From mujaki 無邪気, meaning "innocent." Which combines mu 無, "nothingness," with jaki 邪気, "maliciousness." In other words, "no malice."

A mujaki seme is a seme who, as the word literally says, has no malice. Unlike those other malicious semes this one is just a pure, innocent guy, who ends up on top of another guy somehow.

A mujaki zeme is the diagonal opposite of ko-akuma uke.

oyaji uke オヤジ受け, oyaji seme オヤジ攻め

From the word oyaji オヤジ, meaning "old man," usually a colloquialism for "father," but in this case, I hope, it just means a random old man.

So... an oyaji uke or seme is a character who... is an oyaji.

He's middle-aged. A middle-aged uke.

(I can't take this seriously after watching Mahoujin Guru Guru...)

oresama seme 俺様攻め, oresama uke 俺様受け

From the word ore, meaning "I" or "me," first person pronoun, and the honorific sama, which to give some added respect toward someone.

Basically, ore-sama 俺様 is a pompous way of referring to oneself that you'll only ever see in anime, because it sounds pretty stupid and arrogant and it sounds sound like you're looking down at everyone around you.

So an oresama seme or oresama uke is a character who thinks he's the greatest in the world. The oresama uke is probably a level down to the joousama uke, because that one isn't just full of himself but is also demanding.

josou seme 女装攻め

From josou 女装, literally "woman's clothing," but here it means "crossdressing" instead.

A josou seme is a seme who crossdresses. This is probably a word because, since it's the uke takes the female role, if anyone would crossdresss you'd expect it to be the uke, not the seme.

kawaii seme かわいい攻め

From the word kawaii 可愛い, meaning "cute."

So a kawaii seme is a cute seme. Again, this is probably because this appearance is expected from uke, not seme. And seme is probably expected to look cool or something, not cute. (is this pokémon?)

heppoko seme へっぽこ攻

From heppoko へっぽこ, meaning someone that's inferior in skill to others, or something that's inferior in quality to others. In other words, "useless."

A heppoko seme is a seme without fame, fortune, or social status, but one that has love. And hopes he can protect the uke with just his love and devotion.

kuuru seme クール攻め, kuuru uke クール受け

From the word kuuru クール, loaned from English "cool," but meaning something along the lines of looking cool, calm, and composed, and has an air of authority around him. The term kuudere クーデレ also comes from this.

So a kuuru uke or a kuuru seme is a character who looks like that.

toshiue 年上, toshishita 年下

The words toshi-ue 年上 and toshi-shita 年下, literally "year above" and "year below," written with the directions up and down, are used to mean someone who is "older" and "younger" respectively. When combined with uke and seme it just specifies which is the older one in the ship.
  • toshi-ue uke 年上受け, toshi-shita seme 年下攻め
    Older uke, younger seme.
  • toshi-shita uke 年下受け, toshi-ue seme 年上攻め
    Younger uke, older seme.

gekokujou 下克上

The word gekokujou 下剋上 is literally "down wins up," meaning a kind of "overthrow." It refers to when someone of lower status ends up overpowering someone of higher status. Historically, this term has to do with assassinations, but of course this isn't the case in yaoi.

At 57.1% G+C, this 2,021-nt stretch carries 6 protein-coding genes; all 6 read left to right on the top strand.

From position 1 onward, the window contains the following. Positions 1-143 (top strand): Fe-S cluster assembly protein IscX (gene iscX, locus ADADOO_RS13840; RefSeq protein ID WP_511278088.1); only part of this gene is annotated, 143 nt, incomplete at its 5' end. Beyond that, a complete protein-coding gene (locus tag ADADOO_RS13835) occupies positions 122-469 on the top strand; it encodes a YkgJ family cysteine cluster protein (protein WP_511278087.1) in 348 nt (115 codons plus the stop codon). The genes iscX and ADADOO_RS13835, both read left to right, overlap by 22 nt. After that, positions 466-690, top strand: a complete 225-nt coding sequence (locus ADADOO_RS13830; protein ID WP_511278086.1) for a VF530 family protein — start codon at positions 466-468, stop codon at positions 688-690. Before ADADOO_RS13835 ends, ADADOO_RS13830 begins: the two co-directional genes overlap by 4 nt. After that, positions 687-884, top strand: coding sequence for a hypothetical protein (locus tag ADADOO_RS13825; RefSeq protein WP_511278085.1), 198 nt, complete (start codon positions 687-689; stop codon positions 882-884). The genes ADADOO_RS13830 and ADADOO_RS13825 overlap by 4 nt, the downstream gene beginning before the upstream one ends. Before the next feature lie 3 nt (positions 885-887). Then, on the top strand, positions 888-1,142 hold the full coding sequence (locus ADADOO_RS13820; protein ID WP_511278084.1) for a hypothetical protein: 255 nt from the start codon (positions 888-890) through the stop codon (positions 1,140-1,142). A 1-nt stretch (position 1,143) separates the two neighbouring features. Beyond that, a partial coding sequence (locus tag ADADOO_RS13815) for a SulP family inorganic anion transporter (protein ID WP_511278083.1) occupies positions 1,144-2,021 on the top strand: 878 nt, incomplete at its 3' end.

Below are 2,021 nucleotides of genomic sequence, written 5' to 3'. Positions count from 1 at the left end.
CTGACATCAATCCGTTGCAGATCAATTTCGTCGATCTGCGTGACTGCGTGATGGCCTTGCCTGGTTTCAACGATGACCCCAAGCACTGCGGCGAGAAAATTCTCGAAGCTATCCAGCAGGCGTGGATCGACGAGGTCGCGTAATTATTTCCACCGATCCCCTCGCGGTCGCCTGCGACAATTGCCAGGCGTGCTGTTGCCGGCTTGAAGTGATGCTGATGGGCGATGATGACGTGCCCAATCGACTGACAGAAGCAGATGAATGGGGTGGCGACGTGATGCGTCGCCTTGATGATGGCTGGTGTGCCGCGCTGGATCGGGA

A gekokujou couple is on where the seme has a lower status than the uke. This can happen for a number of reasons. The uke can be the boss of a company and the seme his employee, or the uke can be a prince or king and the seme his servant, or, most likely, it's a senpai 先輩 × kouhai 後輩 couple, with a senpai-uke and a kouhai-seme.

senpai wa sasoi uke! (senpai is sasoi uke!) gekokujou!! gekokujou!! 先輩はさそい受け!!下克上!!下克上!! from manga Tonari no Yaoi-Chan となりの801ちゃん

Note that, for some western fans, gekokujou refers to a seme who doesn't look like a seme initially but becomes a more seme-like seme later. This is a misconception coming from taking the effect of gekokujou for the cause. Because the seme has lower rank in society, he has less power than the uke at the start of the story, but in bed he'd take lead, meaning he'd have more power when the story reached that part. This makes it look like the character went from uke-like to a seme, but that's just conflating societal roles with sexual roles.

riba リバ & kotei 固定

The word riba リバ, which comes from ribaashiburu リバーシブル, in English, "reversible," is used to indicate that a couple of characters is, well, reversible. This means that who is seme and who is uke can change or doesn't matter.

In contrast, kotei 固定, "fixed," indicates seme and uke is not be reversible.

Seme x Seme, Uke x Uke

Most BL couples are seme x uke, but some of them go beyond and are made of two characters that lean to the seme or uke archetypes.

Note that even if it's a seme x seme ship or an uke x uke ship, one of them ends up having to be seme, "top," and the other uke, "bottom," in case of sex. They are just called that because they look like they'd both be "top" or "bottom." In practice that's not possible. It only works because both (or one) of them becomes riba and switches to the other side.

homo yuri ホモ百合

In Japanese, a uke x uke couple is also called homo yuri ホモ百合 or BL yuri BL百合. This is probably because yuri 百合 is a genre of lesbian fiction, and a couple of uke characters is, supposedly, a couple of two characters who should have female gender roles in a gay ship.